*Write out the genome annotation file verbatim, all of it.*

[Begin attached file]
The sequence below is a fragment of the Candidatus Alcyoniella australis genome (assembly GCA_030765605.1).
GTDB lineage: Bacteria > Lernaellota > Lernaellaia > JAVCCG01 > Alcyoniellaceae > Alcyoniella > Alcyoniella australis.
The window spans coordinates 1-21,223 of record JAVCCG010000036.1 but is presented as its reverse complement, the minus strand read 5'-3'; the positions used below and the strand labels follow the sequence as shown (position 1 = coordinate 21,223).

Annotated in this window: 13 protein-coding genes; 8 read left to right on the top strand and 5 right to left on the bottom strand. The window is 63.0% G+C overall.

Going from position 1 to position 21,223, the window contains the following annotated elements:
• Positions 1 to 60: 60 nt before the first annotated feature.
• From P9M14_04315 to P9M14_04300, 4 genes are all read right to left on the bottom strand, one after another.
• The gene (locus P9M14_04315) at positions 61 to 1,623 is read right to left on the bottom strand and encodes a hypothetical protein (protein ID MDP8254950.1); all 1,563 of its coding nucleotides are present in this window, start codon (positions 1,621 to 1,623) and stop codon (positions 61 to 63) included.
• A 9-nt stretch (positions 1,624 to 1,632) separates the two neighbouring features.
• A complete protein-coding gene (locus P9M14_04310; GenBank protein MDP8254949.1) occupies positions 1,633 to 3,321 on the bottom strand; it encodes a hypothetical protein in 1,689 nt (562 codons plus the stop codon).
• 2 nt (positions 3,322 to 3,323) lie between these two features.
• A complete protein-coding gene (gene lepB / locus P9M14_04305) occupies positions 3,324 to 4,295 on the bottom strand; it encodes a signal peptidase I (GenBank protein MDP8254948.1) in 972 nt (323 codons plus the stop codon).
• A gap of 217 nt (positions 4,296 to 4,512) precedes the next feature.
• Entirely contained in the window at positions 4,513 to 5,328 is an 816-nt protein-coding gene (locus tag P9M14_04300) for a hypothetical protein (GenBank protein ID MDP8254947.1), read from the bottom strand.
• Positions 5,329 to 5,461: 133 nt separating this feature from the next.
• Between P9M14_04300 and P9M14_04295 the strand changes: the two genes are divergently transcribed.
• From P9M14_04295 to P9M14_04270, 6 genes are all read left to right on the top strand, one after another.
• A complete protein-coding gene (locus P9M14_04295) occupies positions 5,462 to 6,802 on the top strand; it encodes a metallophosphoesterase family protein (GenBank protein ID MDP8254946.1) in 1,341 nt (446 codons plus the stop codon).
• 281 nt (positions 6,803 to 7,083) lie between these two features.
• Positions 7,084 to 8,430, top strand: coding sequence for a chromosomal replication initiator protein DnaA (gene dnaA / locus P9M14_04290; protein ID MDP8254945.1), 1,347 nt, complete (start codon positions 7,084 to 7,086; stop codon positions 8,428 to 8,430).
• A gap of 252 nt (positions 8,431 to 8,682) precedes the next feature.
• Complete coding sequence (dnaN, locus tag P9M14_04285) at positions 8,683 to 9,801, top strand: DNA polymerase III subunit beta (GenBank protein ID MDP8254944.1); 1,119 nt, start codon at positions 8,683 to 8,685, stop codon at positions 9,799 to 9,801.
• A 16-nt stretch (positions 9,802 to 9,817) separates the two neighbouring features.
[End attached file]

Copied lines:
The sequence below is a fragment of the Candidatus Alcyoniella australis genome (assembly GCA_030765605.1).
GTDB lineage: Bacteria > Lernaellota > Lernaellaia > JAVCCG01 > Alcyoniellaceae > Alcyoniella > Alcyoniella australis.
The window spans coordinates 1-21,223 of record JAVCCG010000036.1 but is presented as its reverse complement, the minus strand read 5'-3'; the positions used below and the strand labels follow the sequence as shown (position 1 = coordinate 21,223).

Annotated in this window: 13 protein-coding genes; 8 read left to right on the top strand and 5 right to left on the bottom strand. The window is 63.0% G+C overall.

Going from position 1 to position 21,223, the window contains the following annotated elements:
• Positions 1 to 60: 60 nt before the first annotated feature.
• From P9M14_04315 to P9M14_04300, 4 genes are all read right to left on the bottom strand, one after another.
• The gene (locus P9M14_04315) at positions 61 to 1,623 is read right to left on the bottom strand and encodes a hypothetical protein (protein ID MDP8254950.1); all 1,563 of its coding nucleotides are present in this window, start codon (positions 1,621 to 1,623) and stop codon (positions 61 to 63) included.
• A 9-nt stretch (positions 1,624 to 1,632) separates the two neighbouring features.
• A complete protein-coding gene (locus P9M14_04310; GenBank protein MDP8254949.1) occupies positions 1,633 to 3,321 on the bottom strand; it encodes a hypothetical protein in 1,689 nt (562 codons plus the stop codon).
• 2 nt (positions 3,322 to 3,323) lie between these two features.
• A complete protein-coding gene (gene lepB / locus P9M14_04305) occupies positions 3,324 to 4,295 on the bottom strand; it encodes a signal peptidase I (GenBank protein MDP8254948.1) in 972 nt (323 codons plus the stop codon).
• A gap of 217 nt (positions 4,296 to 4,512) precedes the next feature.
• Entirely contained in the window at positions 4,513 to 5,328 is an 816-nt protein-coding gene (locus tag P9M14_04300) for a hypothetical protein (GenBank protein ID MDP8254947.1), read from the bottom strand.
• Positions 5,329 to 5,461: 133 nt separating this feature from the next.
• Between P9M14_04300 and P9M14_04295 the strand changes: the two genes are divergently transcribed.
• From P9M14_04295 to P9M14_04270, 6 genes are all read left to right on the top strand, one after another.
• A complete protein-coding gene (locus P9M14_04295) occupies positions 5,462 to 6,802 on the top strand; it encodes a metallophosphoesterase family protein (GenBank protein ID MDP8254946.1) in 1,341 nt (446 codons plus the stop codon).
• 281 nt (positions 6,803 to 7,083) lie between these two features.
• Positions 7,084 to 8,430, top strand: coding sequence for a chromosomal replication initiator protein DnaA (gene dnaA / locus P9M14_04290; protein ID MDP8254945.1), 1,347 nt, complete (start codon positions 7,084 to 7,086; stop codon positions 8,428 to 8,430).
• A gap of 252 nt (positions 8,431 to 8,682) precedes the next feature.
• Complete coding sequence (dnaN, locus tag P9M14_04285) at positions 8,683 to 9,801, top strand: DNA polymerase III subunit beta (GenBank protein ID MDP8254944.1); 1,119 nt, start codon at positions 8,683 to 8,685, stop codon at positions 9,799 to 9,801.
• A 16-nt stretch (positions 9,802 to 9,817) separates the two neighbouring features.